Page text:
I also read The Tipping Point, which similarly talks about what it takes for something to “go viral”, as it were. Gladwell breaks down “The law of the few”- 80 percent of the work being done by 20 percent of the people, and explains the different types of people, whom he calls connectors, mavens, and salesmen. He also discusses “The stickiness factor”, which is all about why some information sticks in people’s heads and how some companies have found out how to employ that, and “The power of context”, which is exactly what it sounds like. My favorite part of the book was his theory on why crime dropped drastically in NYC when police cracked down on things like subway jumping and vandalism. Truly fascinating.
Lest you think I’m the kind of person who only reads intelligent books now, here’s some of the fluff I really enjoyed. Where’d You Go, Bernadette, by Maria Semple was such fun. I read the book then promptly watched the movie, which made me realize I definitely need to go to Antarctica someday. Do you have any idea how hauntingly beautiful it is? The story is a fun little mystery as we try to figure out what happened to the vanished Bernadette, through the lens of her daughter’s perspective. The book does have a deal of strong language- just so you know.
I also listened to Eleanor Oliphant is Completely Fine, twice in fact. Gail Honeymon is a masterful storyteller, and the ending shocked me, as in, really really shocked me. It’s really a rather redemptive story, and I liked that it didn’t have the trite romance you might think it does at first. I thought it was brilliantly written, because although the story is told from Eleanor’s perspective, who thinks she’s completely normal and fine, as the reader, you can see how awful her life is and how her perspective is skewed.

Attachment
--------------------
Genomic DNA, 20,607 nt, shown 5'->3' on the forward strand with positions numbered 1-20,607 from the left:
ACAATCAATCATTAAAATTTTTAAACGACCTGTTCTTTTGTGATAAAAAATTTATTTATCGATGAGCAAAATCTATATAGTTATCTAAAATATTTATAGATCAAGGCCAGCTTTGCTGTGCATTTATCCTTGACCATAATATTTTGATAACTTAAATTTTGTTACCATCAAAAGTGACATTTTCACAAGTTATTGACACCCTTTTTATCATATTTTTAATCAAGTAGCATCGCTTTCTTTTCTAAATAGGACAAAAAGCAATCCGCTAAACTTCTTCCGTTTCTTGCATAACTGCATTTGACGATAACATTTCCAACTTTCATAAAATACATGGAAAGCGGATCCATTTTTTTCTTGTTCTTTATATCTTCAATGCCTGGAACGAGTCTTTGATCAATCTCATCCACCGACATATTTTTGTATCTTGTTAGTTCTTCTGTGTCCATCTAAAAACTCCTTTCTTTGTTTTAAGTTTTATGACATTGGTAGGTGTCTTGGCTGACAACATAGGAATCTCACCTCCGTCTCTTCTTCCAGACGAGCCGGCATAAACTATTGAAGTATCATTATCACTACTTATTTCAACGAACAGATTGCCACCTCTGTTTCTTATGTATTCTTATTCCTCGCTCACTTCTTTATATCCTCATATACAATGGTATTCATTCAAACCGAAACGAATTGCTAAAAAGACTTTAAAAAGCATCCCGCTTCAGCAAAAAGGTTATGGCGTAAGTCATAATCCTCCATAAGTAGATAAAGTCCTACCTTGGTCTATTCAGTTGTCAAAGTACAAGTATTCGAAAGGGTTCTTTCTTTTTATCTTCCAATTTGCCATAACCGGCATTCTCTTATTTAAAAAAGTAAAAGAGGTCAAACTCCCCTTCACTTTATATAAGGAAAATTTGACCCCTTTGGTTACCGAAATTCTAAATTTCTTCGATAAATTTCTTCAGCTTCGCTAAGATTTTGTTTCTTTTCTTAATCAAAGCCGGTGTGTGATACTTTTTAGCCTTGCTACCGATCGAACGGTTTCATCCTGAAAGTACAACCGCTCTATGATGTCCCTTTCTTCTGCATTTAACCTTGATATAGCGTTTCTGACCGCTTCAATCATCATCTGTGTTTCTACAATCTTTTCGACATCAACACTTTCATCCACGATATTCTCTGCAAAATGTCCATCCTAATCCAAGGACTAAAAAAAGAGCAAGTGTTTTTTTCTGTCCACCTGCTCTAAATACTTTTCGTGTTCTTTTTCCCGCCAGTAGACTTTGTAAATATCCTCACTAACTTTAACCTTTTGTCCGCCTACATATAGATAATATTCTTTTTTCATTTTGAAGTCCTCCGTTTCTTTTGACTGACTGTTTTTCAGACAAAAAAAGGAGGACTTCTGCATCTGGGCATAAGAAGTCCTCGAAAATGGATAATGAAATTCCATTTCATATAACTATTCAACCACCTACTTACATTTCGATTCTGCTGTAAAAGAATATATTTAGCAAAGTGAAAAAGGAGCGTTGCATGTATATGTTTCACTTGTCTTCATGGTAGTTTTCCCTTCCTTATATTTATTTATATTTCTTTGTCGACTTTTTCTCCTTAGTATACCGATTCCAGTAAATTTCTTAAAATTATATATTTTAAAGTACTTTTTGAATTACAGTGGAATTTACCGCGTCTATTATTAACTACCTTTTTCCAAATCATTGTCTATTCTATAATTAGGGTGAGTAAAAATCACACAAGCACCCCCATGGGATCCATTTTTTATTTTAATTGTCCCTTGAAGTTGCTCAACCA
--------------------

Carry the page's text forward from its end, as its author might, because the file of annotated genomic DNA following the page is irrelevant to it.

You have probably seen Educated, a Memoir, by Tara Westover, making its rounds by now. And yes, you should jump on the bandwagon and read it. Truth really is stranger than fiction, and this book is good proof. It’s horrible and captivating and somehow weirdly familiar, even though my life wasn’t horrible or abusive or really anything like hers. Perhaps it’s the cultish distrust of anyone outside of the tiny little circle, which sounds like conversations I may have heard growing up. At any rate, it’s worth a read.
Speaking of Mormons, I also thoroughly enjoyed Papa Married a Mormon, by John D Fitzgerald. The author tells the story of his father and uncle, who settled in a silver mining town by Mormon territory, and their relating to the community. It’s such an interesting story, partly Wild West, partly religious, and I’m fairly sure you’d enjoy it. Just don’t be put off by how awful the uncle is at first- it’s worth keeping on.
There you have it- a few of my favorites from the year. I also got to read the first draft of a novel my friend is publishing, which was a fun experience. If any of you want me to read your books and give you my opinion on them before publishing, “‘Fire away,’ she said with an airy wave of her hand.” (Max Shullman) Also, please give me some suggestions of more available audiobooks to listen to at work- nothing too absorbing or I can’t concentrate. Thank you! Now, I’m off for a solitary Sunday meander through the Met, this rainy day.
As Vanauken said, “Go under the mercy.”